statistical analysis of mean, standard deviation and coefficient of
variation for the series are summarized at the bottom of the table.
Data distribution is summarized by a series of graphs which follow
each series. It is important to note that the frequency distribution
graphs show the number of occurrences less than or equal to the value
shown on the graph.
In order to provide a basic summary of the testing and easier
reference for presentation of field testing Table 5.1 was developed.
Table 5.1 provides a summary of test results with basic information
on each test series configuration and statistical summary of ERi test
results. The following discussion will provide a chronological
review of the testing along with additional summary graphs and
figures to stress important findings. In the following discussions,
when stress wave energy ERi is mentioned without reference to
correction factor it will be data with acceptable travel times but
not corrected for Kc.
85


Table 5.1. Summary of Energy Measurments Performed
ERi FOR TIMES LESS THAN 2L'/C ERi GOOD TIMES Kl/<2 CORRECTED
SERIES DATE HAMMER DROP METHOD DRILL RIG DRILL ROD NUMBER DATA PTS ERi AVG. STND. DEV.COEFF. S.D. VARIA.% tRANGE NUMBER msec PTS. ERi AVG. STND. DEV. S.D. COEFF. VARIA.% NUMBER PTS. COMMENTS
1 1/31/86 PILCON TRIP S&H HOLEMASTER AW 25 45 7 16 1.1 6 56 2 4 6
2 1/31/86 PILCON TRIP S&H HOLEMASTER AW 31 51 6 12 1.4 7 70 10 15 22
3 1/31/86 PILCON TRIP S&H HOLEMASTER AW 28 51 4 7 1.4 7 70 5 7 21
4A 2/21/86 PILCON TRIP FAILING 1500S AW 47 67 6 9 4.6 12 65 6 9 17
4B 2/21/86 SAFETY ROPE/CAT FAILING 1500S AW 44 - - - - - 74 9 13 12
5 3/19/88 DAMCO #2 TRIP FAILING 1500 N 14 - - - - - 78 6 7 14
6 3/19/86 DAMCO #2 TRIP FAILING 1500 N 37 75 7 9 4.3 11 83 5 6 26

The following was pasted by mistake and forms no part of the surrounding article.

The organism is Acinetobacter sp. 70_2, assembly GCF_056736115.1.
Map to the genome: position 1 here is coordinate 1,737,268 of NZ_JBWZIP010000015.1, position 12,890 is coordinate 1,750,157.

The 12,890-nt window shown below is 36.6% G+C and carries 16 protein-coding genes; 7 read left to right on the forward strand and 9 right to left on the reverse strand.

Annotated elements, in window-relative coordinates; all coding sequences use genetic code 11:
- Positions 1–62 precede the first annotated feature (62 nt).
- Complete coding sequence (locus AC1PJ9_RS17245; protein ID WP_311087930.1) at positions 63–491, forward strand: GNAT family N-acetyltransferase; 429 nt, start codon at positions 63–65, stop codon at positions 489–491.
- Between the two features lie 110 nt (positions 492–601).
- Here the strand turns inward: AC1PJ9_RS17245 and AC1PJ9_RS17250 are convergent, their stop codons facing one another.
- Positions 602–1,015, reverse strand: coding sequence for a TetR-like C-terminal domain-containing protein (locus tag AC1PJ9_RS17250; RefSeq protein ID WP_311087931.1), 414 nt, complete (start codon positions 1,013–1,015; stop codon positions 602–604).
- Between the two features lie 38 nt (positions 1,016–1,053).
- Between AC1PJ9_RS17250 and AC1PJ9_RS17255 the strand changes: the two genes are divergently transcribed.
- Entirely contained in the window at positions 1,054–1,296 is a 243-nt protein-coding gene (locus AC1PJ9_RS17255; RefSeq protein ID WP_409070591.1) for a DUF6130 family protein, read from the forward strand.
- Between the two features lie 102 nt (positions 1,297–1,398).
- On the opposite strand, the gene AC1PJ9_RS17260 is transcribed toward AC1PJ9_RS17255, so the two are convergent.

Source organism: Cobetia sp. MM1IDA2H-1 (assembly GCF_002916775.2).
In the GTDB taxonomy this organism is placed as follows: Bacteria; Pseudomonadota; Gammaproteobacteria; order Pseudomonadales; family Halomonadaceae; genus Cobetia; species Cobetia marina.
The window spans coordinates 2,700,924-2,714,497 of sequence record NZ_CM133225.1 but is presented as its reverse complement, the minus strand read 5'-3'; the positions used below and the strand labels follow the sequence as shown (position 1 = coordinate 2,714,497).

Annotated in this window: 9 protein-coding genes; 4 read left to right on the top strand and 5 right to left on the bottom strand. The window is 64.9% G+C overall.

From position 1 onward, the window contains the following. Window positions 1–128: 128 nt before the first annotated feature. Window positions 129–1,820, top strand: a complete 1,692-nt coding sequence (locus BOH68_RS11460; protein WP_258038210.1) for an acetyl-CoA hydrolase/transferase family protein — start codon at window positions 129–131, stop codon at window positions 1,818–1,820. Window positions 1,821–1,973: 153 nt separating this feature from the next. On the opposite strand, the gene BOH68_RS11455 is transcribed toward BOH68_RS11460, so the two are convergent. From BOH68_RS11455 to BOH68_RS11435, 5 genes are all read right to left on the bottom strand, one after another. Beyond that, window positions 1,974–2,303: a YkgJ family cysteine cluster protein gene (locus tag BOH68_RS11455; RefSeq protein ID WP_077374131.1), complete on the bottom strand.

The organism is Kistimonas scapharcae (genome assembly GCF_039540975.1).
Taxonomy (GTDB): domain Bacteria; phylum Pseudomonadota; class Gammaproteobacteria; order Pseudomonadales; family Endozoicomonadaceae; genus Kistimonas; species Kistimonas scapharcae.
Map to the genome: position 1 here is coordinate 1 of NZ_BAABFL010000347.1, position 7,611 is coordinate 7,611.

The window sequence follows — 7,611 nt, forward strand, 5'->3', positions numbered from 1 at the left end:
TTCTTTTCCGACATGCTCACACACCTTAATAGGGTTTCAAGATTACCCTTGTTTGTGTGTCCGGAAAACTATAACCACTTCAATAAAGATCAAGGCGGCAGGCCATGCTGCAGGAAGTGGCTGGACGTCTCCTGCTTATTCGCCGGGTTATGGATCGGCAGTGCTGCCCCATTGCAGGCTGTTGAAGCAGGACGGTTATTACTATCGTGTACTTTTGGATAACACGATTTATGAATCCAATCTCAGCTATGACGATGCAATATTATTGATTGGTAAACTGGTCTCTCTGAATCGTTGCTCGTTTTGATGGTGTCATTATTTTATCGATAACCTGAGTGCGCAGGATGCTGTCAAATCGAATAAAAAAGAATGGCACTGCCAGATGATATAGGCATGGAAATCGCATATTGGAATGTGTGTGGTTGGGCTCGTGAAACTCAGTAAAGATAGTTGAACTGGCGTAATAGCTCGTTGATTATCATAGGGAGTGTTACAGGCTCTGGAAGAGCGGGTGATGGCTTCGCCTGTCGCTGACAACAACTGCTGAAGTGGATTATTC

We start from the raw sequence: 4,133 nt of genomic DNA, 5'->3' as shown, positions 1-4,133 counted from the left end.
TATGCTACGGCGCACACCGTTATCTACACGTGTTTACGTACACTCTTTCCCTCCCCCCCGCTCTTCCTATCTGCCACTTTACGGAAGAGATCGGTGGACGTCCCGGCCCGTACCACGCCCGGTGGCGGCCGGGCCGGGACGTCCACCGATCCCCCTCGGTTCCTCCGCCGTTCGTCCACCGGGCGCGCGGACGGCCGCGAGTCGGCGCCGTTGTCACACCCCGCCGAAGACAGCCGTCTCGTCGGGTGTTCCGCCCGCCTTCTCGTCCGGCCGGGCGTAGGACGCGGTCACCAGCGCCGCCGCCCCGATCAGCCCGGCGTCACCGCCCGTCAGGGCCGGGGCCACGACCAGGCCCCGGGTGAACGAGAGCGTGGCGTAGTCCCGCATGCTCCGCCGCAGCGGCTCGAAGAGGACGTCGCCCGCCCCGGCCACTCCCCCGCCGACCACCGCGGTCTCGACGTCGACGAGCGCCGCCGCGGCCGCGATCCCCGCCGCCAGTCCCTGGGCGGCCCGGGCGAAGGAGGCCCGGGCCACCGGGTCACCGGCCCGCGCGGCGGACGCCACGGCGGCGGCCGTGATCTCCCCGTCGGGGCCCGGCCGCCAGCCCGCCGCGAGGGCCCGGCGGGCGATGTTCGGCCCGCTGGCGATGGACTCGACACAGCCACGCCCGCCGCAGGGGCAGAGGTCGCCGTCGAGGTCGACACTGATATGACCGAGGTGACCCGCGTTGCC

8 3/19/86 DAMCO #2 TRIP FAILING 1500 N 40 79 8 10 4.3 5 81 5 6 35
g 3/19/86 DAMCO #3 TRIP FAILING 1500 N 6 - - - - - 60 4 7 18 MSMTCH ANVt. DIRTY GUIDE ROO
10 3/19/86 DAMCO #3 TRIP FAILING 1500 N 38 68 6 10 1 TO 5 20 61 4 7 18 DIRTY GUIDE ROD
11 3/19/86 SOILTEST TRIP FAILING 1500 N 36 73 5 7 1 TO 5 34 77 - - 2
12 3/19/86 WES AUTO HYD. TRIP FAILING 1500 N 38 94 2 2 2 TO 6 38 - - - -
13 3/19/86 WES AUTO HYD. TRIP FAILING 1500 N 38 98 4 4 3.6 38 - - - -
14 3*20/86 DAMCO #2 TRIP FAILING 1500 N 26 65 7 11 1 TO 7 22 66 - - 4
15 3/20/86 DAMCO #2 TRIP FAILING 1500 N 38 61 11 18 1 TO 4 11 70 3 5 27
16 3*20/88 SOILTEST TRIP FAILING 1500 N 37 75 5 6 1 TO 6 34 78 - - 3
17 3*20*86 DAMCO #2 TRIP FAILING 1500 N 36 64 5 7 2 TO 6 27 70 2 3 9
18 3/20/86 DAMCO #3 TRIP FAILING 1500 N 36 48 9 19 1 TO 8 13 66 5 7 1 2 REFLECTED COA/FRES -SJVE WAVES
19 3*20*86 SOILTEST TRIP FAILING 1500 N 35 78 5 6 2 TO 6 32 82 3
21 7/18/88 SAFETY ROPE/CAT C ME-550 NW M 37 - - - - - 72 3 5 35
86


Table 5.1. (Contd.) Summary of Energy Measurments Performed
ERiFOR TIMES LESS THAN a_7C ERr GOOD TIMES K1 X2 CORRECTED COMMENTS
HAMMER DROP METHOD DRILL RIG DRILL NUMBER ROD DATA PTS ERI AVG. STND. DEV.COEFF. S.D. VARIA. t RANGE msec NUMBER PTS. ERi AVG. STND. DEV. S.D. COEFF. VARIA. NUMBER PTS.
22 7/1986 SAFETY ROPE/CAT CME-550 NW-M 40 - - - - - 80 3 3 40
23 7/1988 SAFETY ROPE/CAT DIEDRICH D-50 NW M 19 - - - - - 67 2 3 19
29 91986 SAFETY ROPE/CAT MOBILE B-40 NW ML 2-1 83 3 3 3 TO 6 19 85 2 2 5USBR
30 91986 SAFETY ROPE/CAT MOBILE B-40 NW-M. 38 92 3 3 2 TO 6 3i 93 4 4 7USBR
31 918186 SAFETY ROPE/CAT CME-550 NW ML 22 - - - - - 75 5 7 22
32 9/9/86 SAFETY ROPE/CAT CME-550 NW M. 29 44 - - 1.8 1 69 5 7 28
34 92986 SAFETY ROPE/CAT MOBLE B-80 NW-M. 37 70 3 6 1.8 37 - - - USBR
30A 4/22/87 SAFETY ROPE/CAT GUS PECH 22R NW-M 14 65 8 12 1 TO 3 14 - - - -
32A 4/22/87 SAFETY ROPE/CAT GUS PECH 22R NW ML 16 70 3 4 3.1 16 - - - -
33A 4/22/87 SAFETY ROPE/CAT GUS PECH 22R NW-M 28 70 3 4 3.1 28 - - - -
35 91987 CME AUTO HYD. TRIP CME-55 NW-M. 13 104 3 3 2.7 8 108 - - 4
36 5/1987 CME AUTO HYD. TRIP CME55 NW ML 19 88 0 0 2 4 97 3 3 15
37 91987 CME AUTO HYD. TRIP CME-55 NW ML 23 124 10 8 3.2 15 - - - -
39 926/87 CME AUTO HYD. TRIP CME 750 NW-M. 23 104 1 1 2.5 23 - - - -
0 1 CME AUTO HYD. TRIP CME-55 NW ML 27 117 2 1 2.5 27 - - - -
41 92987 CME AUTO HYD. TRIP CME 750 NW ML 18 122 1 1 3.6 6 122 1 1 12
42 92987 CME AUTO HYD. TRIP CME-750 NW ML 19 99 4 4 1.7-2.9 19 - - - -
43 92987 CME AUTO HYD. TRIP CME-750 NW ML 22 112 3 3 3.3 22 - - - -
45 92987 CME AUTO HYD. TRIP CME-55 NW ML 40 109 6 6 2 TO 5 40 - - - -
46 92/87 CME AUTO HYD. TRIP CME-750 NW ML 11 - - - - - 90 1 2 11 USBR. W/O SPACER
87